Alabama House Democrats announced their intent to repeal Alabama’s abortion law when they announced their agenda before the session, and now there’s a matching bill to that effect in the Senate.
Sen. Vivian Davis Figures, D-Mobile, filed two bills relating to abortion last week, one that would bring a total repeal of the law, and another that would add exceptions for rape and incest.
Gov. Kay Ivey, meanwhile, touted the law in her state of the state address, expressing pride that Alabama has one of the toughest abortion laws in the country.
The Alabama GOP has also emphasized the reversal of Roe v. Wade as a major victory as Republicans have been looking to end abortion for decades.
Where there appears to be little path forward for a complete repeal, there might be some more room to create exceptions for rape and incest.
A recent PRRI poll shows only 12 percent of Alabamians believe abortion should be illegal in all cases, whereas a majority of Alabamians (55 percent) believe abortion should be legal in most or all cases.
Rep. Terri Collins, R-Decatur, told AL.com last May that she would support new legislation that creates exceptions for rape and incest, which were purposefully left out of her 2019 Human Life Protection Act that now serves as the predominant abortion law in the state.
“I do think those are circumstances that would require (women) to make some choices that I personally would not choose,” Collins said.
Eric Johnston, a Birmingham attorney who crafted the law, said exceptions for rape and incest don’t fit with the state’s stance that unborn children are due equal protection.
“It doesn’t matter how the child was conceived, it is still a human life that has to be protected,” Johnston said.
Figures did not respond to requests for comment.
While Democrats are looking to soften or completely repeal the state’s abortion law, at least one lawmaker has lofted the idea of a law that would allow for charging women getting abortions with homicide.
Rep. Ernie Yarbrough, R-Trinity,has announced legislation dubbed the “abortion as murder act” that would add abortion under Alabama’s homicide law.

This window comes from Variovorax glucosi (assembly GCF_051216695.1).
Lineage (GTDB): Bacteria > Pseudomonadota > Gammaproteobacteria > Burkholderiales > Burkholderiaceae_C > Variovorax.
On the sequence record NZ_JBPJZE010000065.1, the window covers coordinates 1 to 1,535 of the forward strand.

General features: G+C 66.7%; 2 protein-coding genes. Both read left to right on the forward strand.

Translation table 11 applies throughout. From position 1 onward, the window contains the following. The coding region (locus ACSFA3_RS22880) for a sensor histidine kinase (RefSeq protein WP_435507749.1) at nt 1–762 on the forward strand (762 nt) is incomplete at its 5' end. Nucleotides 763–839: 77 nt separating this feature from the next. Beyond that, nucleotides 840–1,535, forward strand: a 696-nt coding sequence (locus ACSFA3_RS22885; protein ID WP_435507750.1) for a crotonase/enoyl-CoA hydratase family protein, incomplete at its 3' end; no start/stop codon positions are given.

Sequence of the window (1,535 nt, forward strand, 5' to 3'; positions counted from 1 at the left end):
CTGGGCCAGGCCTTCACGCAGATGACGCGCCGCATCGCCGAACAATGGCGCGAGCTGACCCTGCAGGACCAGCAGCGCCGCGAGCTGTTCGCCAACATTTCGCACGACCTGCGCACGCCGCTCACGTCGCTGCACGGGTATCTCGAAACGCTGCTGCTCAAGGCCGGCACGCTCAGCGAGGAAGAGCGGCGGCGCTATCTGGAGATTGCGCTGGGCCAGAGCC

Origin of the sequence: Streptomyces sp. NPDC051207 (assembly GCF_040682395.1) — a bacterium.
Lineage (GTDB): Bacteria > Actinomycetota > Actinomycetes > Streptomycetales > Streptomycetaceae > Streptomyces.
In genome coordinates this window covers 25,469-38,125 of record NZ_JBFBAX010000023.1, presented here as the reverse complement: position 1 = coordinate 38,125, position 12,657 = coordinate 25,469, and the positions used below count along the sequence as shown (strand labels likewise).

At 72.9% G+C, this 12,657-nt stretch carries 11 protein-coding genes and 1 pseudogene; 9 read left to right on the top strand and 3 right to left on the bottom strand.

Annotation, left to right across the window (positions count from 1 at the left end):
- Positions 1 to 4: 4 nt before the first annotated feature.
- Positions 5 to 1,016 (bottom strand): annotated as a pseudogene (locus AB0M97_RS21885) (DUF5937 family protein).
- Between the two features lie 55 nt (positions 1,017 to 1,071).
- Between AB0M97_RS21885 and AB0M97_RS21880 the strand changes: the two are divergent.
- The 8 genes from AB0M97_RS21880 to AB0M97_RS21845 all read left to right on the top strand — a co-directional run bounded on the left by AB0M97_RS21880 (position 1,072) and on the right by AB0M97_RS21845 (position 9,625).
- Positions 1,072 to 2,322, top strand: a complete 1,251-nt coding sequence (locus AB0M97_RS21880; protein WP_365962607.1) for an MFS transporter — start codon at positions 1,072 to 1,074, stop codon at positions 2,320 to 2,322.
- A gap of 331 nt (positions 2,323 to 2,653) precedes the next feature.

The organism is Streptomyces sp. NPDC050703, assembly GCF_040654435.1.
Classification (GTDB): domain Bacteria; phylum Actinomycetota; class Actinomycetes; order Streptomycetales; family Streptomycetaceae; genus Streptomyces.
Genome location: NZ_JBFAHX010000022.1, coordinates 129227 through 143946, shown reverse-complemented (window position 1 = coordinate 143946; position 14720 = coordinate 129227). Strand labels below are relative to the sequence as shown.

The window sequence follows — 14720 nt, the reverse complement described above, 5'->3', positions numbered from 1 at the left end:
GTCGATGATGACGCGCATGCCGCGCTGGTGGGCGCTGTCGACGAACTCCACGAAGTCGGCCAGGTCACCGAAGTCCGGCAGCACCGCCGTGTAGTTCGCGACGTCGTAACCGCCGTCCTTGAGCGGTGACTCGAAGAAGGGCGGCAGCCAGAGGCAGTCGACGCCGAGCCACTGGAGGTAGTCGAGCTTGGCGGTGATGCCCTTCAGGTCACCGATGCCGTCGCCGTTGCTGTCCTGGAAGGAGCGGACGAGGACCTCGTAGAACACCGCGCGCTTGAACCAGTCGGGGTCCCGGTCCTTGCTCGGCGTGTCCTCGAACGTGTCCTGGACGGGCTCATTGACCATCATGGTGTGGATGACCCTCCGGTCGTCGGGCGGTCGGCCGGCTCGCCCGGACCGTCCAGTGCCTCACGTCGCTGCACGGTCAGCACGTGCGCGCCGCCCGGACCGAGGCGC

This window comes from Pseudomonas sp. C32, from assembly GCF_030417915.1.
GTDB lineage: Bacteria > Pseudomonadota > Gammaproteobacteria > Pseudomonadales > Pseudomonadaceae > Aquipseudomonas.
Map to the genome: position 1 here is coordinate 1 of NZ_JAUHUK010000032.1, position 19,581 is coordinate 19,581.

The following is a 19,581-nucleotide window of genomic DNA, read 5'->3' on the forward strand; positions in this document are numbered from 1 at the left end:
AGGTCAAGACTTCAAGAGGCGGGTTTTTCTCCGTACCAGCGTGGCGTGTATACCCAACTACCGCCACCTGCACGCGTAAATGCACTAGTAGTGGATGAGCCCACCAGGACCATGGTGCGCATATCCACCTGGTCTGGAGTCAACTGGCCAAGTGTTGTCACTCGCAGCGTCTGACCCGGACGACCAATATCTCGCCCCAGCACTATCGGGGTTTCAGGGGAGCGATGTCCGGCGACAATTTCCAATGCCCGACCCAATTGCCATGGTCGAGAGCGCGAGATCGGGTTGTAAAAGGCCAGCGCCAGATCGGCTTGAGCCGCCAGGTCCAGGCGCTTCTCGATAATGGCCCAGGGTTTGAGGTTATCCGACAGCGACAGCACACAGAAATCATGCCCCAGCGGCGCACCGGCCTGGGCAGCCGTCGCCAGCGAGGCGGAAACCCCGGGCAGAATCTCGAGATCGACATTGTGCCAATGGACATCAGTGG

The bill is being drafted by End Abortion Alabama, an organization founded by DJ Parten in Prattville.
The organization’s website highlights a gap in Alabama’s abortion law, noting that women can still use medications to have abortions themselves. Because the Human Life Protection Act explicitly excludes the women getting abortion from criminal or civil prosecution, those abortions are not prosecutable.
“Women who are victims, who are in difficult situations and maybe pressured to commit an abortion, we’re working on some things to protect those women,” Parten said. “But women who intentionally terminate their child should not be granted blanket immunity. There certainly are exceptions where we don’t want them to face prosecutions. But women openly boasting about abortions, using that language, those women are not victims. Nobody by nature of being a woman should be immune from prosecution.”
Although Johnston said he couldn’t comment on the exact bill since it hasn’t been filed yet, he challenged the idea at its core.
“That’s a very uninformed and inexperienced approach to this issue,” Johnston said. “Those that are supporting this have a very closed mind to the issue and what needs to be done.”
Johnston said the issue of whether to prosecute women has been debated for decades, and the anti-abortion movement has come down definitively on not prosecuting women.
The regular session is expected to resume on March 21, when these bills can begin to move forward.